A significant property in organic semiconductors is carrier mobility. Mobility measures the ease with which a charge carrier can move through a conducting material in response to an electric field. In the context of organic photosensitive devices, a material that conducts preferentially by electrons due to a high electron mobility may be referred to as an electron transport material. A material that conducts preferentially by holes due to a high hole mobility may be referred to as a hole transport material. A layer that conducts preferentially by electrons, due to mobility and/or position in the device, may be referred to as an electron transport layer (“ETL”). A layer that conducts preferentially by holes, due to mobility and/or position in the device, may be referred to as a hole transport layer (“HTL”). Preferably, but not necessarily, an acceptor material is an electron transport material and a donor material is a hole transport material.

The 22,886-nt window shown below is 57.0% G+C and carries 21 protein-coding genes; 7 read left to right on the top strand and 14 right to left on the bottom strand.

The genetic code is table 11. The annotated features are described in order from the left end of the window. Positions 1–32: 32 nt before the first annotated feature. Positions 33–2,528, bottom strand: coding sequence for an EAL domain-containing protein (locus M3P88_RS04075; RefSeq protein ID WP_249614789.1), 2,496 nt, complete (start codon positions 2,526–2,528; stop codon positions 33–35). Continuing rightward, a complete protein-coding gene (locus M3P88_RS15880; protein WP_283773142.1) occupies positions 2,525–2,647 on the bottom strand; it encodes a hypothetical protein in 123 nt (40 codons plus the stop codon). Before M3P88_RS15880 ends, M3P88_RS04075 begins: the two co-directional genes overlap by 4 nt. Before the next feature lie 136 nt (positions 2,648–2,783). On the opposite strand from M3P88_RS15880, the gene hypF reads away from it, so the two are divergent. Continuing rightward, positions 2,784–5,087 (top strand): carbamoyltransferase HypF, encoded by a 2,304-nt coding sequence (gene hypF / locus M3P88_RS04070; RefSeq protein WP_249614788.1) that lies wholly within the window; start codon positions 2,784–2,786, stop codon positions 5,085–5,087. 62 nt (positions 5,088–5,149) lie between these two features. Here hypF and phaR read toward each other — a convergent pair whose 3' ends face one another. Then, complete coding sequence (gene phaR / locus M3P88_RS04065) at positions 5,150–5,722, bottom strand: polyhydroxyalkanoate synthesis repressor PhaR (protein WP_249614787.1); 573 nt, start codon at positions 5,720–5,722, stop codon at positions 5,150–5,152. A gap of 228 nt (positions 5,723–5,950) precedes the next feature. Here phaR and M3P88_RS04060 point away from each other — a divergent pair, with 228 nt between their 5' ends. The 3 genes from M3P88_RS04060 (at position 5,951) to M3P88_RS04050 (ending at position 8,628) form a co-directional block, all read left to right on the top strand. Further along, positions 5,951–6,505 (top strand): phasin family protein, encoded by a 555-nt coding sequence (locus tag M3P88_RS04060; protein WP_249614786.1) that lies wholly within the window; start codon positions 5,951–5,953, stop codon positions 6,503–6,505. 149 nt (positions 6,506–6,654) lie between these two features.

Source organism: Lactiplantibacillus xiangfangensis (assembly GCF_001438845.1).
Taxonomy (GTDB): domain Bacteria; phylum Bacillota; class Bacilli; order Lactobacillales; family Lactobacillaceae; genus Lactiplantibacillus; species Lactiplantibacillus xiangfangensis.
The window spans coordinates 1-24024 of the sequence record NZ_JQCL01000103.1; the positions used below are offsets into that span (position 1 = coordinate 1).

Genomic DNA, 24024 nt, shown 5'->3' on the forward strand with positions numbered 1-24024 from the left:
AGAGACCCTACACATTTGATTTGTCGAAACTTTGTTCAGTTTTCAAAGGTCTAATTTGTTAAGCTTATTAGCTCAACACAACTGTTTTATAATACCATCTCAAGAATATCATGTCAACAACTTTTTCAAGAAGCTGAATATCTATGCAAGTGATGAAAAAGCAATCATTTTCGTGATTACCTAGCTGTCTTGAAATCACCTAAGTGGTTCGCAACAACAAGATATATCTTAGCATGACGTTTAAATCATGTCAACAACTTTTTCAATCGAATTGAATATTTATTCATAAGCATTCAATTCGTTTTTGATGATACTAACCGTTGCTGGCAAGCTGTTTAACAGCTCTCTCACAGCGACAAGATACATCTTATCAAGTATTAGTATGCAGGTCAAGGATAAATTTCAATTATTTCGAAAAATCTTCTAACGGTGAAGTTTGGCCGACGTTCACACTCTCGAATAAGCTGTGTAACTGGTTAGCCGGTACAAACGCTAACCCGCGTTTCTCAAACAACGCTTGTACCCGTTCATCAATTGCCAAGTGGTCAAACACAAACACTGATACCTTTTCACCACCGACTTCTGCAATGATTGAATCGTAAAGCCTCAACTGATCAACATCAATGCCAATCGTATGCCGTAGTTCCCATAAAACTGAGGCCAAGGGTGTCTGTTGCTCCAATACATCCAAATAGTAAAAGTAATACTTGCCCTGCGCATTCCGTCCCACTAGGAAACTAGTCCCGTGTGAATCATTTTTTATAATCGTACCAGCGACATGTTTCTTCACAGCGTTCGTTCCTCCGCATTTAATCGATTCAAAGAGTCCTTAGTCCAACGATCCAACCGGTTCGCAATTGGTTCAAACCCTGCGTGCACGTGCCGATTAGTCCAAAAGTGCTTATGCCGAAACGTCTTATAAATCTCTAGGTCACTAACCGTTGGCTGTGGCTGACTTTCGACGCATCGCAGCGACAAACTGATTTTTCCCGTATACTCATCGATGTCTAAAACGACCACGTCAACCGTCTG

How to pair two organic photoconductive materials to serve as a donor and an acceptor in a photovoltaic heterojunction based upon carrier mobilities and relative HOMO and LUMO levels is well known in the art, and is not addressed here.